These substantial wage offsets suggest additional implications as well. As workers' compensation premium levels passed the $20 billion per year mark, observers viewed this escalation in employer costs with alarm. Our analysis suggests, however, that the premium level is not an appropriate measure of the true cost of workers' compensation to the employer. In assessing the net cost of benefits to the firm, one must include the wage offset resulting from the benefits. In doing so, we find that the workers' compensation system more than pays for itself, on average.
In Chapter 5 we shift our focus from nonfatal injuries to fatal job accidents. Much of the interest in the compensating differential literature derives from its use in policy debates on the value of life. In particular, what do individuals' risk-dollar tradeoffs with respect to risks of death tell us about the value of risk reduction? These statistics do not yield the value of a certain death, but they do tell us something more generally useful, which is how individuals react to small probabilities of death in terms of their willingness to bear the risk or their willingness to pay for reduction in those risks.
Value of life numbers are used throughout the federal government to provide a yardstick for the cost-effectiveness of government policies. To assess the stringency of risk regulations, it is often instructive to compare the cost per life saved with the value that the beneficiaries of these programs implicitly place on the lives saved through these governmental efforts. Since available survey data on the U.S. labor market are so extensive, most analysts focus on estimates of the wage-risk tradeoff as a source of these implicit valuations.
The death risk data previously utilized in such studies constitute the weak link in the valuation process. Until recently, death risk data series based on spotty fatality reports have been extrapolated to obtain national fatality risk projections. Because occupational fatalities are not a particularly frequent event, this procedure is fraught with error.
In 1987, the National Institute of Occupational Safety and Health (NIOSH) released a new set of fatality risk data based on a census of all occupational fatalities that occurred during 1980–1984. The results in Chapter 5 provide new estimates of the value of life based on these data and then compare the estimates with those obtained from a more traditional data source, the U.S. Bureau of Labor Statistics data.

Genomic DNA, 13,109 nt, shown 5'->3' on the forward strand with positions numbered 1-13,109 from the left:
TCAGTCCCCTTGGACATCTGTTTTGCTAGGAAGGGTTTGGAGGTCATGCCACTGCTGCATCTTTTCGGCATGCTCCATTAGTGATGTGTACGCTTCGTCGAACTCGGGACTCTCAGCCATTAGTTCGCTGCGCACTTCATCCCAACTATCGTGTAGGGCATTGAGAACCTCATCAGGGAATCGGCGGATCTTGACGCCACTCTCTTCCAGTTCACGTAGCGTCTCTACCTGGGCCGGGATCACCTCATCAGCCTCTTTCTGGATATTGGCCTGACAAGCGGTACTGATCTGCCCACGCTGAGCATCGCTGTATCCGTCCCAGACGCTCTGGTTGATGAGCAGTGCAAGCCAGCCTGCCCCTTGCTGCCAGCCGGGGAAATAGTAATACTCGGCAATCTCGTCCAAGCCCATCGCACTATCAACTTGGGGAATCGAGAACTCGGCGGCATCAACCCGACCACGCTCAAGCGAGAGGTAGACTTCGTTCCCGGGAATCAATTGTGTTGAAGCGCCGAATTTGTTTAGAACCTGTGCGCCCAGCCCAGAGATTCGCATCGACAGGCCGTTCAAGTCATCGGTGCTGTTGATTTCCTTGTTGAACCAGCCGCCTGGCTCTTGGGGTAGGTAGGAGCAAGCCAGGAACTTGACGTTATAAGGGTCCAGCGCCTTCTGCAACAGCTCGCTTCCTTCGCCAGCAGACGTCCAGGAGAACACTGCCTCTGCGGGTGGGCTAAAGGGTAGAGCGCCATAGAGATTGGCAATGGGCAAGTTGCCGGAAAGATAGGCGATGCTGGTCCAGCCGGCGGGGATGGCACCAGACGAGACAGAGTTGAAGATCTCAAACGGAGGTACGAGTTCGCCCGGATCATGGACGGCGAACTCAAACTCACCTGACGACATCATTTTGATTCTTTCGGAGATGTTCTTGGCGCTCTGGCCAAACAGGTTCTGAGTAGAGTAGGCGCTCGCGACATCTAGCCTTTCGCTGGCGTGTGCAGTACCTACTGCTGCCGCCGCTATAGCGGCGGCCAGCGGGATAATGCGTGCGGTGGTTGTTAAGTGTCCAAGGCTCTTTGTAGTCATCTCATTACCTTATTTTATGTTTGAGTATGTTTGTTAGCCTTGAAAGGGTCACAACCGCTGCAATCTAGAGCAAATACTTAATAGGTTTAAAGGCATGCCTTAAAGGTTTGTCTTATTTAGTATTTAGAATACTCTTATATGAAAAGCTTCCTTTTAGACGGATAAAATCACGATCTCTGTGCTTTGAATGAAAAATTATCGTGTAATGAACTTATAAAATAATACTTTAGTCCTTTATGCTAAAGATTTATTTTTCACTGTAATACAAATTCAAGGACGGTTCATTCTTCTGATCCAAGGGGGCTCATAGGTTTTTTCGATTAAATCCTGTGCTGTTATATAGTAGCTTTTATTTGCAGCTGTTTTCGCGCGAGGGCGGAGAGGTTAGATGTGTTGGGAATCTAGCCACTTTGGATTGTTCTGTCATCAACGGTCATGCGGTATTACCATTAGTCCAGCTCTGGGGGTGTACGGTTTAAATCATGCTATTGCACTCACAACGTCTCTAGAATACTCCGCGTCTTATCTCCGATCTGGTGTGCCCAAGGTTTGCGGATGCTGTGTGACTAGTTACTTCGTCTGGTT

We generate quite striking results. The shift to the new data set roughly doubles the estimated value of life, from a figure in the $3 million range to one in the $5–$6 million range. The comparison of the two data sets suggests that the main reason for the increase stems from greater measurement error in the Bureau of Labor Statistics data.
Since individual lifetimes are finite, risk reduction policies do not save lives permanently. Rather, they extend them. This distinction is of substantial consequence from a policy standpoint, where often the choices among policies involve risk reductions for people in different age groups. One expects the value per expected life saved to increase with the expected longevity of the individual, but there has never been a concerted attempt to make such distinctions on an empirical basis.
From a conceptual standpoint, a closely related issue concerns the rate of discount that individuals use when valuing deferred risks of death. If one's life expectancy is extended by five years, then the fifth year of the additional life expectancy may well be valued differently than are the more immediate years. If markets were perfect, then we could use capital market rates as an index of individual rates of time preference with respect to long-term health risks. However, because of potential financial market imperfections and, in particular, because of the inability to trade health resources across time, many observers question whether rates of time preference for health coincide with financial rates of interest. At one extreme, some observers suggest that individuals may be myopic with respect to long-term risks so that they act as if they have high implicit rates of interest when making personal safety decisions, such as whether to wear a seat belt. On the other hand, governmental agencies are reluctant to discount health benefits at all because doing so decreases the attractiveness of many of their health risk reduction efforts. Some agencies urge that a zero discount rate be used.